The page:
Editors note: Over the weekend I contacted my Vanderhoof neighbour, pilot and retired dentist, Paul Collard and asked him for some insight into the recent national biathlon event. Paul is considered a very experienced and well respected senior expert in Biathlon. His current designation is International Referee for the International Biathlon Union. Among other titles included in his remarkable contribution to the sport, Mr. Collard was Chief of Competition for Biathlon at the Vancouver 2010 Olympics. He raised his family here in Vanderhoof and one of the athletes he coached was his daughter Tuppy Hoehn, who went on to represent Canada in the 1998 Winter Olympic team.
A National Biathlon event is owned by Biathlon Canada. Bids to host are received three years in advance, and approved by the board, so Prince George was already pretty much assured of the event in 2015 as a follow up to the Canada Games. It takes a couple of years to plan for the event. Sponsors have to be found, necessary equipment and supplies identified and bought, and most important,volunteers recruited, trained and scheduled.
From the competitors side, the teams are identified by Province or Territory, and entered by the same. Numbers are limited for biathlon events due to the fact there are only so many targets usable at one time. This means to get on a team is highly competitive.
In this case, it was also a North American Championships, which is owned and governed by the International Biathlon Union (IBU). That added another layer of complication, as competitions would have Canadian and North American winners. Lots of medals!
The teams will plan at least two years ahead, and most would have been scouting hotels, food suppliers, transportation etc. when they were in P.G. for Canada Games.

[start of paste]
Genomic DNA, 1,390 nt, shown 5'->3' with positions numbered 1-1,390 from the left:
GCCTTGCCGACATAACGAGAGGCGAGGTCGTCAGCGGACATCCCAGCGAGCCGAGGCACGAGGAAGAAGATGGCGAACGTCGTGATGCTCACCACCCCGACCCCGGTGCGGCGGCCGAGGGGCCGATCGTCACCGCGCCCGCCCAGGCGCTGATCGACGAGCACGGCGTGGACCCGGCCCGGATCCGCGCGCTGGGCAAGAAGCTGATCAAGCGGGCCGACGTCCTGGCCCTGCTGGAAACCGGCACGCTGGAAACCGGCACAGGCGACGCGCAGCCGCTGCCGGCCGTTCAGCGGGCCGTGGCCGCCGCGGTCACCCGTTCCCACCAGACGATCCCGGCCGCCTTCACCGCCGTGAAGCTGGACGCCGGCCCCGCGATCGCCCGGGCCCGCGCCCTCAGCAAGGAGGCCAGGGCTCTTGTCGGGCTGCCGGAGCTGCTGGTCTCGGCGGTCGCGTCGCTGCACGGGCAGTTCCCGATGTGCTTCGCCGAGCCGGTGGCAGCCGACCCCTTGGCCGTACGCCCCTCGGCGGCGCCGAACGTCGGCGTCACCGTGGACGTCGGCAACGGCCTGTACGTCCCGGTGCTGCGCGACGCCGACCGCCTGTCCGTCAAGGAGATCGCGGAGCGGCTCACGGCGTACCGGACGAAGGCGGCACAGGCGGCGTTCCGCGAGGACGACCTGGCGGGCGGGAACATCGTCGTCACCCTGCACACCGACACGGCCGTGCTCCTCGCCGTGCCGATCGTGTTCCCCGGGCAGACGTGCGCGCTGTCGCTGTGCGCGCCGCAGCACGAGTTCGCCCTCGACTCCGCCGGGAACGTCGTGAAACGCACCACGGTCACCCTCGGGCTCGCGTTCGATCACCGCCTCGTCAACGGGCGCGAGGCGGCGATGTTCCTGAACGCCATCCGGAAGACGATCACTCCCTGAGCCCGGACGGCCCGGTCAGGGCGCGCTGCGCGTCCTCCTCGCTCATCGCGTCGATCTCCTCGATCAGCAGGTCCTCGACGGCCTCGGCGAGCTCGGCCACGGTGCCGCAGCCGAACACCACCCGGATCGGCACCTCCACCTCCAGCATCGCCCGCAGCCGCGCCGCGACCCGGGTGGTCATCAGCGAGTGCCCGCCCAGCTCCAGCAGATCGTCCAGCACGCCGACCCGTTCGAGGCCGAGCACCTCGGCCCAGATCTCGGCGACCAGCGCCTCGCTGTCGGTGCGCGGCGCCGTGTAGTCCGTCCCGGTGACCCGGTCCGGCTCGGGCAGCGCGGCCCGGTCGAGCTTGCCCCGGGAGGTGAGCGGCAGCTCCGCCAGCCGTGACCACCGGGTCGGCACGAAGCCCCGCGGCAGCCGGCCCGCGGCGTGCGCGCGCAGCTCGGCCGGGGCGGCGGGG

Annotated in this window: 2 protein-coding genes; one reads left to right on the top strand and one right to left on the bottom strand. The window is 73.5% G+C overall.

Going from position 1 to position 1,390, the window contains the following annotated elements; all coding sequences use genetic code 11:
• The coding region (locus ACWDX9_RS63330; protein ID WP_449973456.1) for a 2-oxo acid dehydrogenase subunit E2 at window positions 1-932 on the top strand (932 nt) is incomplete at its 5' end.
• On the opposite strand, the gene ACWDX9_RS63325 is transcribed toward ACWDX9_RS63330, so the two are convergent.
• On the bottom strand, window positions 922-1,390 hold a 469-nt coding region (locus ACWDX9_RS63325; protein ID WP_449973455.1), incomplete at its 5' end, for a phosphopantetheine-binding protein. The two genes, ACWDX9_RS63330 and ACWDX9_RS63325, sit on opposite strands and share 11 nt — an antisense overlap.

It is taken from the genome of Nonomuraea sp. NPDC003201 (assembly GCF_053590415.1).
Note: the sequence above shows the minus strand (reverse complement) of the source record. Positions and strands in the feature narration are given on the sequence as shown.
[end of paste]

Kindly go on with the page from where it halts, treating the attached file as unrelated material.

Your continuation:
When the snow conditions in Prince George started to look bad, the Organizing Committee (OC) had to look at contingencies. Plans were made to bringing in snow, and alternate venues were explored. There are only a few sites in Canada that can physically host a Nationals, and there had to be a gap in their schedule to enable a change of venue. Canmore was the only one in the West available, so they were asked if it was possible. Also, a final decision date had to be made with sufficient time to enable hotel bookings, flights, banquet arrangements, vehicle hire etc to be changed, and for Canmore to engage and provide the hundreds of volunteers necessary for success.
So two weeks ahead, with solid ice in the stadium, and no snow in the forecast, Prince George made the call to cancel. The decision had to be approved by the board of Biathlon Canada, and accepted by Canmore.
The Caledonia Nordics will have lost money, as the registration fees had to go to Canmore. The Canmore club probably lost $5,000, as the teams will have had extra expense with flight changes and hotel reservations. Altogether everyone loses in a situation like this. In addition the local economy would have lost out and the “reputation” of Prince George as a Winter City is tarnished.
There is a Paralympic World Cup scheduled for Prince George in 2019, and this will have the International scene wondering about that. However, the CanadianChampionships will be coming to Prince George eventually, possibly in 2020, as 2018 is already in preparation for New Brunswick.
My role is that of International Referee. There are four “outside” officials tasked to oversee the event, assist the OC in the best way to do things, and see that the IBU rules are followed. It ensures an even playing field or all competitors, and it is possible to compete anywhere in the world, and know what to expect.